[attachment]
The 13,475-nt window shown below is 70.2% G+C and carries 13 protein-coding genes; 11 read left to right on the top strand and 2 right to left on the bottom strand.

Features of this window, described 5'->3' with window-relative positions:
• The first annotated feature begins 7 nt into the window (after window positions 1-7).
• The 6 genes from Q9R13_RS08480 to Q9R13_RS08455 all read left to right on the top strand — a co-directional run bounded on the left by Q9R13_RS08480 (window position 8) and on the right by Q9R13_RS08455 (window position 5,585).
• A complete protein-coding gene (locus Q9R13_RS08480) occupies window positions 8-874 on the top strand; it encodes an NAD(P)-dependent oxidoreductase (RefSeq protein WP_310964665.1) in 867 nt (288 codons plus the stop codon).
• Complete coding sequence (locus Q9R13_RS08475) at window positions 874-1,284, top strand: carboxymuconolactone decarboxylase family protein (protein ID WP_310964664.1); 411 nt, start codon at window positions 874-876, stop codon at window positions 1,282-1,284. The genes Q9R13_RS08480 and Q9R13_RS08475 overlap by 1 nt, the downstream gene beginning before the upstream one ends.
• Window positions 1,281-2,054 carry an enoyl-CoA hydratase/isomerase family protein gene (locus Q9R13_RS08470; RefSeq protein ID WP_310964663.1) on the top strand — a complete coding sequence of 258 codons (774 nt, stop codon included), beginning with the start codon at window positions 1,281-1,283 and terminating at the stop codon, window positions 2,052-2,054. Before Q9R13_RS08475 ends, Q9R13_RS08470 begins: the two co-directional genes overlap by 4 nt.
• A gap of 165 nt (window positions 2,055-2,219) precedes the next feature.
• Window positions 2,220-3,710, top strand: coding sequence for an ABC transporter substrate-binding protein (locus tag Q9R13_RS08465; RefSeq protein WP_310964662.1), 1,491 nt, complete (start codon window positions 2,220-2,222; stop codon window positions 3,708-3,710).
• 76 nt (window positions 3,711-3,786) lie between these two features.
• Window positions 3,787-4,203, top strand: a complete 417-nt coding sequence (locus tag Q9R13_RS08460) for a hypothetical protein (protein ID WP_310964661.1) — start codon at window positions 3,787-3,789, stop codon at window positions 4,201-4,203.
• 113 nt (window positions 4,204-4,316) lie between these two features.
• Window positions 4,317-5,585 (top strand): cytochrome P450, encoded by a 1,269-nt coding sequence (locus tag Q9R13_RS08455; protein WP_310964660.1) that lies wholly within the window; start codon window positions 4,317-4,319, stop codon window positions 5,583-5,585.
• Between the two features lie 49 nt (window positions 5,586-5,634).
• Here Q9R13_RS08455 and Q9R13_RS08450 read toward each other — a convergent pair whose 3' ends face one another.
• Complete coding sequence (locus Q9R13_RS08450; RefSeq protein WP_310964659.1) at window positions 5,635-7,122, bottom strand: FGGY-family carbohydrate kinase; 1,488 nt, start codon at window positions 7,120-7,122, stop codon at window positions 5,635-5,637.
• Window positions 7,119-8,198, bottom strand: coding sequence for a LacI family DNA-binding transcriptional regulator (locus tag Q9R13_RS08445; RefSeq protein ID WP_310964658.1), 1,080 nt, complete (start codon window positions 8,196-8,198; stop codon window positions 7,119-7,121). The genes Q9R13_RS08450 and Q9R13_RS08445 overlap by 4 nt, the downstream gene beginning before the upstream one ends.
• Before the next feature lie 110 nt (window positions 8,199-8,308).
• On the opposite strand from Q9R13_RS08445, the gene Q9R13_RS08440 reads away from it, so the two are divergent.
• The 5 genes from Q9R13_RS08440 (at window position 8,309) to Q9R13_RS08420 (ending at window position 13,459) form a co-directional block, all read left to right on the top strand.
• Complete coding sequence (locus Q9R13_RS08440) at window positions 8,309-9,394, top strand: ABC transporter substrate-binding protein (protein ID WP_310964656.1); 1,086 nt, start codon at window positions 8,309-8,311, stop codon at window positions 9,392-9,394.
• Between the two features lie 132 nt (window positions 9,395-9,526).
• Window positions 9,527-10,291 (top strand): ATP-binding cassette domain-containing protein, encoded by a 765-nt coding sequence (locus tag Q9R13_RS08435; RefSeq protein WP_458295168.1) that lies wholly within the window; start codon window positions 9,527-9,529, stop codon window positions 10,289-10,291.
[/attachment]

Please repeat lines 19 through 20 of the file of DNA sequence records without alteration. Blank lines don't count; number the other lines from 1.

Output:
• On the opposite strand from Q9R13_RS08445, the gene Q9R13_RS08440 reads away from it, so the two are divergent.
• The 5 genes from Q9R13_RS08440 (at window position 8,309) to Q9R13_RS08420 (ending at window position 13,459) form a co-directional block, all read left to right on the top strand.